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Are your fixed expenses really non-negotiable?

April 27, 2018  |  #Money Management

Learn how you can trim the unnecessary fat from your budget.

Finance is a constant thing – it’s important to update your budget as circumstances change, whether that’s a result of a career shift, a raise or new expenses.

Each time you update your financial plan, it’s easy to overlook expenses you consider to be “fixed”. You might think of these as non-negotiable, but is there a better way to manage your fixed expenses?


Expense management might be something that you may not have mastered quite yet. Contact one of our advisers today to get help.

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What are fixed expenses?

When we talk about fixed expenses, we’re referring to recurring costs – things we’re billed for regularly, be they necessary or luxury.

Fixed expenses often include:

  • Rent or mortgage repayments.
  • Other debt repayments like student or car loans.
  • Mobile phone contracts.
  • Recurring services such as lawn care.
  • Council fees.
  • Insurance
  • Subscriptions to gyms, streaming services or similar.
Because we expect these expenses, they’re easy to just accept for what they are. However, is that sensible?

Are your fixed costs too expensive?

Basic needs now account for 60 per cent of our spending, according to the ABS.

Quite possibly.

There are some fixed costs which are required to live. However, weekly spending on energy, housing and medical needs has risen over 25 per cent over the past six years, says the Australian Bureau of Statistics (ABS). In fact, basic needs now account for 60 per cent of our spending.

Meanwhile, unnecessary recurring costs such as an unused Netflix subscription, a lawn mowing service or a landline fee, may be small expenses that quickly build up to draw funds away from your savings.

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Cutting the fat off your fixed expenses leaves more room in the budget for the things that make you happy.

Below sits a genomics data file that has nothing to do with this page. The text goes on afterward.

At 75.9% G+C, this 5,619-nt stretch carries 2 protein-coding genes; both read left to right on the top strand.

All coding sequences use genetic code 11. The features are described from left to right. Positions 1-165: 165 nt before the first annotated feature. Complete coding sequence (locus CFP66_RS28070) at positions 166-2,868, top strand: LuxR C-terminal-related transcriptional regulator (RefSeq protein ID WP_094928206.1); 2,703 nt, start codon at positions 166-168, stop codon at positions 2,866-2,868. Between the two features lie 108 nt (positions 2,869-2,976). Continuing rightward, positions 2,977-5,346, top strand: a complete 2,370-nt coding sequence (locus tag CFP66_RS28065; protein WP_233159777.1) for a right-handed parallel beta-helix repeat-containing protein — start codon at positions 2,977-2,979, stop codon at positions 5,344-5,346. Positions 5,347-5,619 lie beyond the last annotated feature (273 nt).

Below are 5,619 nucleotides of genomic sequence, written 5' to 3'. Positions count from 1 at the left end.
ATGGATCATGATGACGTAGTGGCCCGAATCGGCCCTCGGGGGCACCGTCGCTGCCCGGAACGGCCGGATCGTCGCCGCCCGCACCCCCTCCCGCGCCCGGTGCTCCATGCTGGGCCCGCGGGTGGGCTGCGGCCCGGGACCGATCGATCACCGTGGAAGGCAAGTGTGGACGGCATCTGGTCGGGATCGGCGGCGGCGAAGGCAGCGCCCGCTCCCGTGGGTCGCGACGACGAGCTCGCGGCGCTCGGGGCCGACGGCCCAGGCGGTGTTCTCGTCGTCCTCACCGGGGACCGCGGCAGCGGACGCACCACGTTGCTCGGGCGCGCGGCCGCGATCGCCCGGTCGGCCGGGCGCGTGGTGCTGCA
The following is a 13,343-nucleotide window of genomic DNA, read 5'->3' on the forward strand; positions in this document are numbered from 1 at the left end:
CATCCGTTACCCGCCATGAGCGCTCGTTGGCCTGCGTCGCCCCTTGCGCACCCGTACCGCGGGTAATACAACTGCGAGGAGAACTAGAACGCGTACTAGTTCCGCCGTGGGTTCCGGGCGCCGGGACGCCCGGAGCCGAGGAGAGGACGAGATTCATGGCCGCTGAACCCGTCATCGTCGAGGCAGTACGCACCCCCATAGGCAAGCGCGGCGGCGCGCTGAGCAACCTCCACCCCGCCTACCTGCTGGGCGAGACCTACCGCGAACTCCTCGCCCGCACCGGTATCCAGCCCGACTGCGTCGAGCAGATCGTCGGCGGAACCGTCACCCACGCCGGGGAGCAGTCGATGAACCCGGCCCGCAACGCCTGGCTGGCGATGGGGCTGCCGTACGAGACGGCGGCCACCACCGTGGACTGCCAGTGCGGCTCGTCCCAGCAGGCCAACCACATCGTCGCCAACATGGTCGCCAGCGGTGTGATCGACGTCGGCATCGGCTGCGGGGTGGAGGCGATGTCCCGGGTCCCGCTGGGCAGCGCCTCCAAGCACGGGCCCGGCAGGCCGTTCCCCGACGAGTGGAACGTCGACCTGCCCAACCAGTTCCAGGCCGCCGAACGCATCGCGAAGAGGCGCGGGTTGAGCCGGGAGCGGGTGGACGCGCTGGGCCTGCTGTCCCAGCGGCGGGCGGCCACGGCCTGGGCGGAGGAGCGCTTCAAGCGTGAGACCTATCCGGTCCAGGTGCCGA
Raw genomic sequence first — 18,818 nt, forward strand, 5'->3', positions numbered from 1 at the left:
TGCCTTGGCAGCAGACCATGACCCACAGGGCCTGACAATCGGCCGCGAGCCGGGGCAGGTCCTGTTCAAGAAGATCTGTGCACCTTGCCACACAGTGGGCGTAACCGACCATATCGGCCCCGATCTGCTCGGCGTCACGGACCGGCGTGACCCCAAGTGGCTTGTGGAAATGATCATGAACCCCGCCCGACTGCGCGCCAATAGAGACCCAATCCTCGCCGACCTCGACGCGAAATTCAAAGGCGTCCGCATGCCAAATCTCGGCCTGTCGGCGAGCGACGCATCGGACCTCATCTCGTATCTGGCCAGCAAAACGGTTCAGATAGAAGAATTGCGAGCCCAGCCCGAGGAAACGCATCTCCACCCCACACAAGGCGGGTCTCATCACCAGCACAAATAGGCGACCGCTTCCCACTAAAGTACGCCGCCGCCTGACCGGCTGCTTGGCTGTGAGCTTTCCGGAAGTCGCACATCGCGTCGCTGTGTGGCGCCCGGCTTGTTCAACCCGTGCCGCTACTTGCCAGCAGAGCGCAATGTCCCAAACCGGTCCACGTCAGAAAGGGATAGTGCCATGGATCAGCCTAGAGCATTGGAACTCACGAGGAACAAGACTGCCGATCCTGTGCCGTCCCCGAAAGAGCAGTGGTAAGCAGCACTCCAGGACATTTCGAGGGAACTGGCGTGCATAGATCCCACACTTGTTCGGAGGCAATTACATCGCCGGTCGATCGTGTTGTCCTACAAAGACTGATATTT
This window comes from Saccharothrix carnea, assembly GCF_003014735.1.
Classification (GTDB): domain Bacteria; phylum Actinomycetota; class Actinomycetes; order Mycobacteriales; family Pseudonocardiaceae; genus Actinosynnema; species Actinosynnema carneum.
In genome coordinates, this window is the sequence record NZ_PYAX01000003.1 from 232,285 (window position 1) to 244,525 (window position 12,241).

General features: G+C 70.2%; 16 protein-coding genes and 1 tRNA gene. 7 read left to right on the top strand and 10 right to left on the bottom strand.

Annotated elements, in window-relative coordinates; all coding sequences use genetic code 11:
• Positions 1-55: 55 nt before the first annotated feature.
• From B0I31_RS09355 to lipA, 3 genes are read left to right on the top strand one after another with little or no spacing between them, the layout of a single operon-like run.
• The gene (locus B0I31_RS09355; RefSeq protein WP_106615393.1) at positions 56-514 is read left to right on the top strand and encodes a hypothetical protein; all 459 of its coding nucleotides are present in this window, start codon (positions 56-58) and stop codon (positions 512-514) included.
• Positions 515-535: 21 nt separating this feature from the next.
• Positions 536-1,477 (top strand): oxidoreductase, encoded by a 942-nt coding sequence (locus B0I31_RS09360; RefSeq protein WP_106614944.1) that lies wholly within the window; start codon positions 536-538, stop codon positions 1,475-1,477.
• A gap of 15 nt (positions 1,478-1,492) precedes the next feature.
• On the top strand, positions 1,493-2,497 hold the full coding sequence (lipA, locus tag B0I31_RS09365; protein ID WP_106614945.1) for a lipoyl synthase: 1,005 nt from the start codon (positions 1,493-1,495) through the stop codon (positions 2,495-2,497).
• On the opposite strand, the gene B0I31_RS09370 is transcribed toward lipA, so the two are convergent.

How can you break the fixed cost illusion?

Breaking free of this idea that fixed costs are “okay because I can predict them” is the key to developing an effective budget.

Follow these steps to optimise your budget:

1. Isolate your fixed costs: Determine how much you spend on these expenses each month. Then, figure out which ones are temporary or unimportant.

2. Let go of unnecessary subscriptions: Say goodbye to any unused memberships or other luxury expenses that you can still feel comfortable without.

3. Build a plan to eliminate temporary expenses: Mortgages are expensive, but they aren’t forever. Create a strategy to pay off your loan faster and create more room in your budget.

4. Find a better deal: Power is a basic need, so you can’t simply forego it. That said, is it possible you could get a better deal? The same goes for payments on your broadband, mortgage repayments or rent, and even grocery bills. Shop around for the best deals on the market but stay wary of promotional periods making something sound better than it is.


There are so many different dynamic factors that can affect your budget, and on top of full-time work and a family, it can be hard to manage alone. Contact us today to help you save without scrimping.

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